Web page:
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Author Notes:

Correspondence should be addressed to Zanthia Wiley; zwiley@emory.edu

Zanthia Wiley ORCID: https://orcid.org/0000-0002-9718-3709

The authors declare that they have no conflicts of interest.

Subjects:

Keywords:

  • Q fever
  • zoonotic disease
  • Coxiella burnetii
  • Chronic Q fever
  • endocarditis
  • vascular involvement
  • risk factors
  • vascular surgery
  • valvular defects
  • aneurysms
  • vascular prostheses
  • weight loss
  • fatigue
  • abdominal pain
  • antibody detection
  • doxycycline
  • hydroxychloroquine
  • surgery
  • mortality

Chronic Q Fever with Vascular Involvement: Progressive Abdominal Pain in a Patient with Aortic Aneurysm Repair in the United States.

Tools:

Journal Title:

Case Reports in Infectious Diseases

Volume:

Volume 2019

Publisher:

, Pages 5369707-5369707

Type of Work:

Article | Final Publisher PDF

Abstract:

Q fever is a zoonotic bacterial infection caused by Coxiella burnetii. Chronic Q fever comprises less than five percent of all Q fever cases and, of those, endocarditis is the most common presentation (up to 78% of cases), followed by vascular involvement. Risk factors for chronic Q fever with vascular involvement include previous vascular surgery, preexisting valvular defects, aneurysms, and vascular prostheses. The most common symptoms of chronic Q fever with vascular involvement are nonspecific, including weight loss, fatigue, and abdominal pain. Criteria for diagnosis of chronic Q fever include clinical evidence of infection and laboratory criteria (antibody detection, detection of Coxiella burnetii DNA, or growth in culture). Treatment of chronic Q fever with vascular involvement includes a prolonged course of doxycycline and hydroxychloroquine (≥18 months) as well as early surgical intervention, which has been shown to improve survival. Mortality is high in untreated chronic Q fever. We report a case of chronic Q fever with vascular involvement in a 77-year-old man with prior infrarenal aortic aneurysm repair, who lived near a livestock farm in the southeastern United States.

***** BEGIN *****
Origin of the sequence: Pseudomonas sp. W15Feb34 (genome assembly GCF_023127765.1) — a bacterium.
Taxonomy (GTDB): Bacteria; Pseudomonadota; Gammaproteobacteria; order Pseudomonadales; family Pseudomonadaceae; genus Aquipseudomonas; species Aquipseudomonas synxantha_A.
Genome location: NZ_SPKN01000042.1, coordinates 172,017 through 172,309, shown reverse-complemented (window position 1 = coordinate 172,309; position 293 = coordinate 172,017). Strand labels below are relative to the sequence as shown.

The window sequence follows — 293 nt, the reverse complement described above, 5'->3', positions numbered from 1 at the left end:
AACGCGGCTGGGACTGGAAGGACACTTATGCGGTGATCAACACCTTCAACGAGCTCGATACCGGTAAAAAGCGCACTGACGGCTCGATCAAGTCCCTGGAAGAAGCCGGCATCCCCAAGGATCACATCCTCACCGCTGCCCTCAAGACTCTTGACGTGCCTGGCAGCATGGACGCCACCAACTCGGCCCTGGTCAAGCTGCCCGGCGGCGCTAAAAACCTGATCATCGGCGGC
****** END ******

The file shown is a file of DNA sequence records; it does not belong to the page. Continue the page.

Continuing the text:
Copyright information:

© 2019 Zanthia Wiley et al.

This is an Open Access work distributed under the terms of the Creative Commons Attribution 4.0 International License (https://creativecommons.org/licenses/by/4.0/).
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